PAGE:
The 2996 campaign came to my attention earlier in the summer. It is my distinct honor and privilege to chronicle for you some moments from the life of one of the 2996 whom I had the pleasure of meeting and whose loss reverberated deeply throughout his family, friends and community.
Meet Mark McGinly.
My most distinct memories of Mark are from his graduation day from Bucknell University. He had been a housemate of my then brother-in-law, Drew. Drew's housemates' families were overjoyed for these handsome, intelligent, ebullient young men as they prepared to leave the rolling hills of Pennsylvania and take on whatever challenges life decided to toss their way. The weather was beautiful that graduation day. Clear and sunny and warm. The graduation weekend was full of laughter, relief and anticipation. For the men who lived in the colorful house in the campus neighborhood, it was a day they would not soon forget.
After graduation, Drew and Mark both found themselves in Manhattan. Although the day-to-day of their jobs might not have sounded too enticing, the experience of living in the city that never sleeps certainly sounded very exciting to this Midwestern farm girl. The two remained close friends and kept in contact as they chugged along in their new careers.
Mark and Drew were at their respective offices on September 11, 2001. The two exchanged e-mails that crystal clear September morning. The back-and-forth of their conversation ended abruptly that day and breaking news reports soon illuminated why. Mark, a metals trader on the 92nd floor of the World Trade Center, had his life taken that morning in a series of events that would have once seemed incomprehensible.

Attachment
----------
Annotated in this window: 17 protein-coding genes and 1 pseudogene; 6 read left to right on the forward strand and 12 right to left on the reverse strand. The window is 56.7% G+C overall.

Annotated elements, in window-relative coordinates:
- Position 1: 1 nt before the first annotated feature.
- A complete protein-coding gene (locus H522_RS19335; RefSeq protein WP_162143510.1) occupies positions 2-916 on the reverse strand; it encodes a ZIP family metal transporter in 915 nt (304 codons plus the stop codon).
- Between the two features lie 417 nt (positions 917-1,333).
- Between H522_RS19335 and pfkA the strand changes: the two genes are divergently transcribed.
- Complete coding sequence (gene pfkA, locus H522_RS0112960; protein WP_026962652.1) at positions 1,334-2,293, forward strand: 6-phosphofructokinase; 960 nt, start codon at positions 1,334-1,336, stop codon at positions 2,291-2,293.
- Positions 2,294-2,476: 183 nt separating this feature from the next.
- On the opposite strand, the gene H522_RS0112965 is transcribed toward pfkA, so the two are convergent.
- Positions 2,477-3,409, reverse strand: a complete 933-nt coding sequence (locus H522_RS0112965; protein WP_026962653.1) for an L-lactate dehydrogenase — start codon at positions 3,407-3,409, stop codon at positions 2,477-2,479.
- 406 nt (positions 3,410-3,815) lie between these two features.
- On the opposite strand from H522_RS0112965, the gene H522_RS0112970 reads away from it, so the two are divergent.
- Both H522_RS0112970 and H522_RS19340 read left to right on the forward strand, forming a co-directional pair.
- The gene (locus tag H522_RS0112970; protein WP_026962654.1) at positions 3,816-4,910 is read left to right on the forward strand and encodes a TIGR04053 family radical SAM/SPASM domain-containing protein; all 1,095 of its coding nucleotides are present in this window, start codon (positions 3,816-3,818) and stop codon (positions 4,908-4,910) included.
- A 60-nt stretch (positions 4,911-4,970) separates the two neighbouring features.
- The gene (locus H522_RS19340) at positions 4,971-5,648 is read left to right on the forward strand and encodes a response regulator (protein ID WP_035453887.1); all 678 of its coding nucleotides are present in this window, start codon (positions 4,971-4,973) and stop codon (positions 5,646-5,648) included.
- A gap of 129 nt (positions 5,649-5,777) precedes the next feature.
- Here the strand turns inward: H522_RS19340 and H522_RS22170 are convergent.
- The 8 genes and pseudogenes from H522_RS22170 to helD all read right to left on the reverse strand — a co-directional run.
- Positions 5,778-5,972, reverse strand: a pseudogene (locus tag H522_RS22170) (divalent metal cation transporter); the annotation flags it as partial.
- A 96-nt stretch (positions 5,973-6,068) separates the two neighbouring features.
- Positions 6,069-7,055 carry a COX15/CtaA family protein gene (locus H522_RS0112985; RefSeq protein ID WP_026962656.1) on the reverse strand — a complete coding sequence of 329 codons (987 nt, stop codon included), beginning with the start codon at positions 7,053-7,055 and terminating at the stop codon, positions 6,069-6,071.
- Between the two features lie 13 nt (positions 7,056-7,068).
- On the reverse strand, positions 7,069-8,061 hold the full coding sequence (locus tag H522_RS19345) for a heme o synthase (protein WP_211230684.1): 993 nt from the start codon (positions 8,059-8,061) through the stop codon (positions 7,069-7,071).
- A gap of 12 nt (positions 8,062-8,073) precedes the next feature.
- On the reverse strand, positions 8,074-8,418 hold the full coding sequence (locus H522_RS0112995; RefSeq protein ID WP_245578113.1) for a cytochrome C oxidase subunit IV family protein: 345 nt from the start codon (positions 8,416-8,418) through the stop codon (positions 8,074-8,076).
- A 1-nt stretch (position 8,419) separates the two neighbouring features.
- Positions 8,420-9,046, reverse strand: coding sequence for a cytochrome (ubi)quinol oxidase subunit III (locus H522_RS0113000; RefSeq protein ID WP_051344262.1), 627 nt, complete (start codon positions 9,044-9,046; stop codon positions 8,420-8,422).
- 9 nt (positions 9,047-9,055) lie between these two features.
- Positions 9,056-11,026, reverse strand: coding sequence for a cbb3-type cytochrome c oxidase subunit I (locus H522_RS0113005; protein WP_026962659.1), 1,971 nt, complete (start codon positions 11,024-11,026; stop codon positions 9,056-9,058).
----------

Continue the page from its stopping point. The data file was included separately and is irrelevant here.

Now, five years later, there is no doubt that the space Mark filled in this world is as prominant as it once was. His personality and presence as described by his father continues to encourage people to do good and meaningful things.
One of those things is the Mark R. McGinly Scholarship Fund. This initiative has grown by leaps and bounds and helped many college students from Mark's home area to attend college. A golf event capped by a dinner and auction has annually raised thousands of dollars for the fund. Still others contribute via the scholarship website to Mark's fund. Others engage in activities and events, competing in Mark's honor, and donate their sponsorship dollars to Mark's fund as Drew and Bill did in a previous Chicago Triathlon.
Last year, Mark's father chronicled his thoughts in a poignant letter featured on his son's scholarship site.
This year, one of Mark's brothers will see his hard work on the small screen when Brothers appears on HBO. This documentary film effort captures the experiences of 31 men who, like Sean, lost a brother on 9/11.
For many people, 9/11 is something that happened to their country. For others like me, it is something that happened to someone you were acquainted with but meant so much more to people who mean so much to you. And, for another group of Americans, 9/11 marks the day when their world changed because someone they loved did not come home from work like they had every day before that.
It is a testament to those Americans lost on 9/11 that even now, their spirits inspire and encourage those remaining to do better, try harder and to help others do the same.
***It is my sincerest hope that what I have written in this post is accurate. When I learned of the 2996 project, I requested Mark's name in the hopes the post would direct readers to the ongoing efforts in Mark's name. Should someone wish to offer a correction or additional information, please e-mail me.***